Coos Bay in Coos County, Oregon — The American West (Northwest)
The Changing Waterfront
The shipping channel in the bay in front of you has a depth of about 35 feet at low tide. Large ships travel in this channel on their way to the upper bay.
Frequently small harbor tugs can be seen pulling log rafts by this pavilion. The logs are loaded onto ships for transport.
The Coos Bay waterfront has been changing for many years. It looks very different now than it did in 1850 and in 1950. It will continue to change, influenced by people and the surrounding environment.
Topics. This historical marker is listed in these topic lists: Industry & Commerce • Notable Places • Waterways & Vessels.
Location. 43° 22.048′ N, 124° 12.727′ W. Marker is in Coos Bay, Oregon, in Coos County. Marker is on Oregon Coast Highway (U.S. 101) north of Anderson Avenue, on the right when traveling north. Marker is located in an interpretive kiosk along the Coos Bay Board Walk. This marker is the center panel of a set of three related markers. Touch for map. Marker is in this post office area: Coos Bay OR 97420, United States of America. Touch for directions.
Other nearby markers. At least 8 other markers are within walking distance of this marker. A different marker also named The Changing Waterfront The Changing Waterfront (here, next to this marker); Transportation (here, next to this marker); a different marker also named Transportation (here, next to this marker); a different marker also named Transportation (here, next to this marker); Welcome to the Oregon Coast (within shouting distance of this marker); Shipping (within shouting distance of this marker); Koos No. 2 (within shouting distance of this marker). Touch for a list and map of all markers in Coos Bay.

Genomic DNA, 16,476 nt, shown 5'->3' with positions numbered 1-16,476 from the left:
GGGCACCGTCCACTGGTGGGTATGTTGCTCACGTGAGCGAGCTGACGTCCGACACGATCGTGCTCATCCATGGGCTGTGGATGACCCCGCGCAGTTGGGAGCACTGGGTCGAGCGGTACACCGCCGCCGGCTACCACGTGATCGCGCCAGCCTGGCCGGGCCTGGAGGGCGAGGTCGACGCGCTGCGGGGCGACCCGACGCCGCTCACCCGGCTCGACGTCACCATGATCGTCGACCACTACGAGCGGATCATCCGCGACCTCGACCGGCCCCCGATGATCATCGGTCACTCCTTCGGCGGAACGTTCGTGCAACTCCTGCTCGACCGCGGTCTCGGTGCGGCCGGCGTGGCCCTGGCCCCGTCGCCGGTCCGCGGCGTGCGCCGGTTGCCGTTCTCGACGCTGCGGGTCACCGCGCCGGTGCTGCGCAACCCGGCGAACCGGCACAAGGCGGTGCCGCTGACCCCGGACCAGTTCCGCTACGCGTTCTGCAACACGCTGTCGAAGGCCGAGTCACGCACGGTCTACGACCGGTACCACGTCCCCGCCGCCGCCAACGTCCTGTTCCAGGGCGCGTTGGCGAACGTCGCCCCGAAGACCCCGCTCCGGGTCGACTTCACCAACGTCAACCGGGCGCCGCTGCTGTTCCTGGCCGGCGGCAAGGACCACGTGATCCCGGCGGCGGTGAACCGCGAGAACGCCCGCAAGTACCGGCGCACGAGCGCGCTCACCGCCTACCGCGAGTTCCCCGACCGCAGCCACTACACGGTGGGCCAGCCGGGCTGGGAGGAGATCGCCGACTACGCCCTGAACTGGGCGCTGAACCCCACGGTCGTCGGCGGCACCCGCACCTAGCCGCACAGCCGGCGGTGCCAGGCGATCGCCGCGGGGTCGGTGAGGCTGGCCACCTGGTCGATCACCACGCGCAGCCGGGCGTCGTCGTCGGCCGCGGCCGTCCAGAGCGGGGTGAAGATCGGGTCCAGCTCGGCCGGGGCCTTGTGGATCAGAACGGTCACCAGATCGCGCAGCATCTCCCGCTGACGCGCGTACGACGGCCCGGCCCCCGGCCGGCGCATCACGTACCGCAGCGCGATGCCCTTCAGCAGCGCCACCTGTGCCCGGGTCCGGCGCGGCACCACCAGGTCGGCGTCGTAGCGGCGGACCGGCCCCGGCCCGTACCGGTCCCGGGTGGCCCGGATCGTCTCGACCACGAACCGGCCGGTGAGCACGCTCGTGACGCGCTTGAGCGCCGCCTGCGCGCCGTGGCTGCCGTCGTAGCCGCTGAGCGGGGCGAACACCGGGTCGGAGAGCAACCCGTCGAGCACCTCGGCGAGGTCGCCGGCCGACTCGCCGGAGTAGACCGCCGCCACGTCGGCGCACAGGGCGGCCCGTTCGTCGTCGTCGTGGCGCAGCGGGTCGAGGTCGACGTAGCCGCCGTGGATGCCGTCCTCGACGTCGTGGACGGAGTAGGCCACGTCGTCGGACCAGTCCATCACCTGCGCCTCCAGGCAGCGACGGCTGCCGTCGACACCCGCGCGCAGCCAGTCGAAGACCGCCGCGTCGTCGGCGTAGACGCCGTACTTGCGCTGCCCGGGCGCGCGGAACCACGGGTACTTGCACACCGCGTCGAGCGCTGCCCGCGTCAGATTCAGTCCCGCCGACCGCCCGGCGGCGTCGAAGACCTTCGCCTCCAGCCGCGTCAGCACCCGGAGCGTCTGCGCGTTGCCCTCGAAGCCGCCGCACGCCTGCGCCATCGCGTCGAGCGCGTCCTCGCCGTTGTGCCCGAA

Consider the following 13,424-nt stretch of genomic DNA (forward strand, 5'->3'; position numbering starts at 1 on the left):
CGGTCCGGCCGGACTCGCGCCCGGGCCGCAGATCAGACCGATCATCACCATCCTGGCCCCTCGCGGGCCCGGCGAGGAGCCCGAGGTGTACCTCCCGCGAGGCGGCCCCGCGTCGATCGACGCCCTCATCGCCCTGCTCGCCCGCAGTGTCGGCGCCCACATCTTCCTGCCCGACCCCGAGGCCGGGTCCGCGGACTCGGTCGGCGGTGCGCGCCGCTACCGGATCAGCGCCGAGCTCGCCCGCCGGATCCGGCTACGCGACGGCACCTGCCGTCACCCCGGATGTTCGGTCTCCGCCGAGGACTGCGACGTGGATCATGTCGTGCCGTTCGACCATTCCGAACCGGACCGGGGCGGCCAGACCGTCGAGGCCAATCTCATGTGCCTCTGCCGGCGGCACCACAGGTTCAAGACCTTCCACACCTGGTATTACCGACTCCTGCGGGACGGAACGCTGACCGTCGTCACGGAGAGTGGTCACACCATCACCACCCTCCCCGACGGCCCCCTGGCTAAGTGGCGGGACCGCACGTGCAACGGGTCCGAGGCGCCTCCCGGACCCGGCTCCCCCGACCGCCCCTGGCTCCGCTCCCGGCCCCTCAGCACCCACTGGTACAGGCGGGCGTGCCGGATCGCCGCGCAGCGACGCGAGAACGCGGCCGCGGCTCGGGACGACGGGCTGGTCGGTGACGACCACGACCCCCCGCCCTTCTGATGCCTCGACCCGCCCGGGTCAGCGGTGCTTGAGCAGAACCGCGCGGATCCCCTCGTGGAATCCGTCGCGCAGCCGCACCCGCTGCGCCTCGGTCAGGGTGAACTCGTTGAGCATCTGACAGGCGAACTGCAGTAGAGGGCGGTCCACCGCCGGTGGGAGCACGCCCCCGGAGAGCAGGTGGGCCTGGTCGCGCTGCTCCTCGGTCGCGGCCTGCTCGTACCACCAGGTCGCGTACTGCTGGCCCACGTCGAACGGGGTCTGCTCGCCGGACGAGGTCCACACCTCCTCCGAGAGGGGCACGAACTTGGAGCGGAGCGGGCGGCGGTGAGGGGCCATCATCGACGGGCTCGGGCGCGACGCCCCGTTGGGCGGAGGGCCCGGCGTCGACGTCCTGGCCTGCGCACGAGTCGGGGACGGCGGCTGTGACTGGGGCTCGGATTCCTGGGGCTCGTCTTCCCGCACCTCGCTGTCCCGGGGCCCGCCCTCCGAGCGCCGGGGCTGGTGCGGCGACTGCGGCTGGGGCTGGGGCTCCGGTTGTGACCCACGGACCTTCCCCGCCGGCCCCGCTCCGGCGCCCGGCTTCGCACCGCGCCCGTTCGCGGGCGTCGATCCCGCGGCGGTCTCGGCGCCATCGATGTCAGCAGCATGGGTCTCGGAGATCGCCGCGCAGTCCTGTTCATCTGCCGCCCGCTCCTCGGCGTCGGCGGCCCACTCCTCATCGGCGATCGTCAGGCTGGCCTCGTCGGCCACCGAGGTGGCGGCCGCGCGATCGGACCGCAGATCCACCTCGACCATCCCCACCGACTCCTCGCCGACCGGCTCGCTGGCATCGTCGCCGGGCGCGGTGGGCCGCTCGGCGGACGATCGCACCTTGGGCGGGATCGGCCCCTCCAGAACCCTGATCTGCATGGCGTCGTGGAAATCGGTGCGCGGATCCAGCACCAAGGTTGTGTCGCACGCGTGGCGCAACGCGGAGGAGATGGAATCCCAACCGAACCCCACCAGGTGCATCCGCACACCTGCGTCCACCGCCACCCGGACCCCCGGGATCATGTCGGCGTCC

Related markers. Click here for a list of markers that are related to this marker. Coos Bay Waterfront History
Also see . . . Port of Coos Bay History.
Both sailing vessels and steamboats engaged in the early coastal shipping traffic which called at Coos Bay. The steamers carried passengers and freight, and sometimes bulk cargoes, while sailing ships carried mostly bulk cargoes of lumber and coal. As a rule, the bulk cargo carriers were laden with paying cargo only on the outbound leg of their journey. There was practically no incoming bulk cargo into Coos Bay, and as a consequence, the ships brought in (Submitted on February 17, 2018, by Cosmos Mariner of Cape Canaveral, Florida.)
Credits. This page was last revised on November 5, 2020. It was originally submitted on February 17, 2018, by Cosmos Mariner of Cape Canaveral, Florida. This page has been viewed 159 times since then and 7 times this year. Photos: 1, 2, 3, 4. submitted on February 17, 2018, by Cosmos Mariner of Cape Canaveral, Florida. 5, 6. submitted on February 19, 2018, by Cosmos Mariner of Cape Canaveral, Florida. • Bill Pfingsten was the editor who published this page.